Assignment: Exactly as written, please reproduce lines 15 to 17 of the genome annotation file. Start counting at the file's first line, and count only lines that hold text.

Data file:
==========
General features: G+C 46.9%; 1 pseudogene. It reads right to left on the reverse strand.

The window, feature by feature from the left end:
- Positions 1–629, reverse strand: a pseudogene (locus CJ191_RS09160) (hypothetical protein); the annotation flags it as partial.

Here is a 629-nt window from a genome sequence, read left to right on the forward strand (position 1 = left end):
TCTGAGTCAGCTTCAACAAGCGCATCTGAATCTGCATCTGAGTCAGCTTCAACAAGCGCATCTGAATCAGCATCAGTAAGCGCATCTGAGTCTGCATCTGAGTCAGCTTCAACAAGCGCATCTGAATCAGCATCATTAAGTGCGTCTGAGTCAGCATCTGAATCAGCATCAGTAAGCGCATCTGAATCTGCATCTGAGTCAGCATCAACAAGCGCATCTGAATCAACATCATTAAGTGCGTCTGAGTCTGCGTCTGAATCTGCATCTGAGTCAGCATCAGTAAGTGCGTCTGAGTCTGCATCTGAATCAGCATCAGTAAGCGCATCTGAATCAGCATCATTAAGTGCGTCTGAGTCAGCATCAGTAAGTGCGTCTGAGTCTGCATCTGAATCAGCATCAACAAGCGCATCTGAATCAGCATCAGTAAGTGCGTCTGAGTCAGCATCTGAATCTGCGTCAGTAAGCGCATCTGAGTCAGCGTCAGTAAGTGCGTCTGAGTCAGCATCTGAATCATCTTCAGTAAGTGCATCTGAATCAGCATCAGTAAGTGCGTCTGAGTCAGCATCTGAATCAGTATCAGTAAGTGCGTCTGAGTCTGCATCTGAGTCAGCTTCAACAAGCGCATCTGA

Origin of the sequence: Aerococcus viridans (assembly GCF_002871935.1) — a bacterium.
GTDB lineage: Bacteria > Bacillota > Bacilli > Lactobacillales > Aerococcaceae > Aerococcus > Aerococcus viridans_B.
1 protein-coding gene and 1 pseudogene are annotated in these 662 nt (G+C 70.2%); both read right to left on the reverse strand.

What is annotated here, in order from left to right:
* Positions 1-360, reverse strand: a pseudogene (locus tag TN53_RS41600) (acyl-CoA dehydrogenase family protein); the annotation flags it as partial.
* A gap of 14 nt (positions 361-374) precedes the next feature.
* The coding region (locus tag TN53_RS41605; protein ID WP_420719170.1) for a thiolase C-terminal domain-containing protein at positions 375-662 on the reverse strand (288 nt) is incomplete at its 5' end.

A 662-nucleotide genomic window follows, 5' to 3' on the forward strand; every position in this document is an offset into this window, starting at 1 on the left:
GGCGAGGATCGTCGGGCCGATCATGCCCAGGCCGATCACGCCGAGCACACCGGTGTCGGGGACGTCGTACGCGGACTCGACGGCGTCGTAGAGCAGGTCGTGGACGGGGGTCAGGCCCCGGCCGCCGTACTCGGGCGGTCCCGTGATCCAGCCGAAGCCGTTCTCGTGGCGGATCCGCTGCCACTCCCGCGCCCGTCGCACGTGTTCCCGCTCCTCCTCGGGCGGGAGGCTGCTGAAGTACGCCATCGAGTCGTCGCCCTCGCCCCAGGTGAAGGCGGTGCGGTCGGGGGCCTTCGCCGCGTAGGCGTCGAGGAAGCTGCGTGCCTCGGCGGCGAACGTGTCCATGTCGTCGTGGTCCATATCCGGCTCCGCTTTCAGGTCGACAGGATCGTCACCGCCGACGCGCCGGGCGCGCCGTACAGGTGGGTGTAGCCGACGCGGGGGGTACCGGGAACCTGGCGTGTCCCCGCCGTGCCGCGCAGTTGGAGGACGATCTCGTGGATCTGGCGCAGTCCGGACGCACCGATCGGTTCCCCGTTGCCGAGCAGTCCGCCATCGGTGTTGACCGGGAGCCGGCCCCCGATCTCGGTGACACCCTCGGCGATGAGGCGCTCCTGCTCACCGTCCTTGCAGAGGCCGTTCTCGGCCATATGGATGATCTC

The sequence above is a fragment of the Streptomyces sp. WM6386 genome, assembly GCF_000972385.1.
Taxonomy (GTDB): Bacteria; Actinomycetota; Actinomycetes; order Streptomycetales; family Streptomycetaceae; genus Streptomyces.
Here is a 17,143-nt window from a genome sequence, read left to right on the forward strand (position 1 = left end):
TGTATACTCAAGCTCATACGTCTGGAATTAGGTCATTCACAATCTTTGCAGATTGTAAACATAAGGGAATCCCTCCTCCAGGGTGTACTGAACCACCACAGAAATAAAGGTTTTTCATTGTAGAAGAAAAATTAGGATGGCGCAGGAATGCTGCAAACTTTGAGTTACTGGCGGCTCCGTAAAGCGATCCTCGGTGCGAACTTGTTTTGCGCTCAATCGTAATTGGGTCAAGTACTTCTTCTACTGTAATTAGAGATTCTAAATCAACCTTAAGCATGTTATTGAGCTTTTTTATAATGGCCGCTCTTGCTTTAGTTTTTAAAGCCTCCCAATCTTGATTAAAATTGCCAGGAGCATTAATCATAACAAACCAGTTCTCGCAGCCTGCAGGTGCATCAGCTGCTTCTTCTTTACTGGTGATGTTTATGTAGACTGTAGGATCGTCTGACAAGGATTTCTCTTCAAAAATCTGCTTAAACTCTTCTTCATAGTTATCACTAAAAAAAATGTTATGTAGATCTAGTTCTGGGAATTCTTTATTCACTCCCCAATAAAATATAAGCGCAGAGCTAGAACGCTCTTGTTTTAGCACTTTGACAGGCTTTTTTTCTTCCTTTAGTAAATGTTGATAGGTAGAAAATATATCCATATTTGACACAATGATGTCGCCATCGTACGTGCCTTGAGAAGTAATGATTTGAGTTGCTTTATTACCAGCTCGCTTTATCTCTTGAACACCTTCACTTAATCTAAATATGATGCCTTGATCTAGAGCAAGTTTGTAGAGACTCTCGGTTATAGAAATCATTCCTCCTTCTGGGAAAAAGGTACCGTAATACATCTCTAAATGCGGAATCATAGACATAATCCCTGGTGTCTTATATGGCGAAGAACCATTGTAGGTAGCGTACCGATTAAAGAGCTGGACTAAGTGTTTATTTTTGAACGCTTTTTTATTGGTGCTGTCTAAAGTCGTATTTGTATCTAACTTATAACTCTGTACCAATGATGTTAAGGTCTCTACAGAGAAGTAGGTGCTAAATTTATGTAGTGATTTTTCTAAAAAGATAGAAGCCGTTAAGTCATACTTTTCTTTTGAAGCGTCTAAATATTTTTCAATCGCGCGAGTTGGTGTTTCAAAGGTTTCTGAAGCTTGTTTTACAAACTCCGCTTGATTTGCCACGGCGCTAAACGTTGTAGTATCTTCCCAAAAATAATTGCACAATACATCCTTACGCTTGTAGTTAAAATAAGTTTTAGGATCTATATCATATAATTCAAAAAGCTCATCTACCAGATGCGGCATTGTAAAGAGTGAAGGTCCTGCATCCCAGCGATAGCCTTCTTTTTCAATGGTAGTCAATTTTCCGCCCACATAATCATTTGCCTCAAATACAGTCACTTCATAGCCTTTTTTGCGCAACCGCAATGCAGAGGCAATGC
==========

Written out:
The sequence above is a fragment of the Streptomyces sp. WM6386 genome, assembly GCF_000972385.1.
Taxonomy (GTDB): Bacteria; Actinomycetota; Actinomycetes; order Streptomycetales; family Streptomycetaceae; genus Streptomyces.
Here is a 17,143-nt window from a genome sequence, read left to right on the forward strand (position 1 = left end):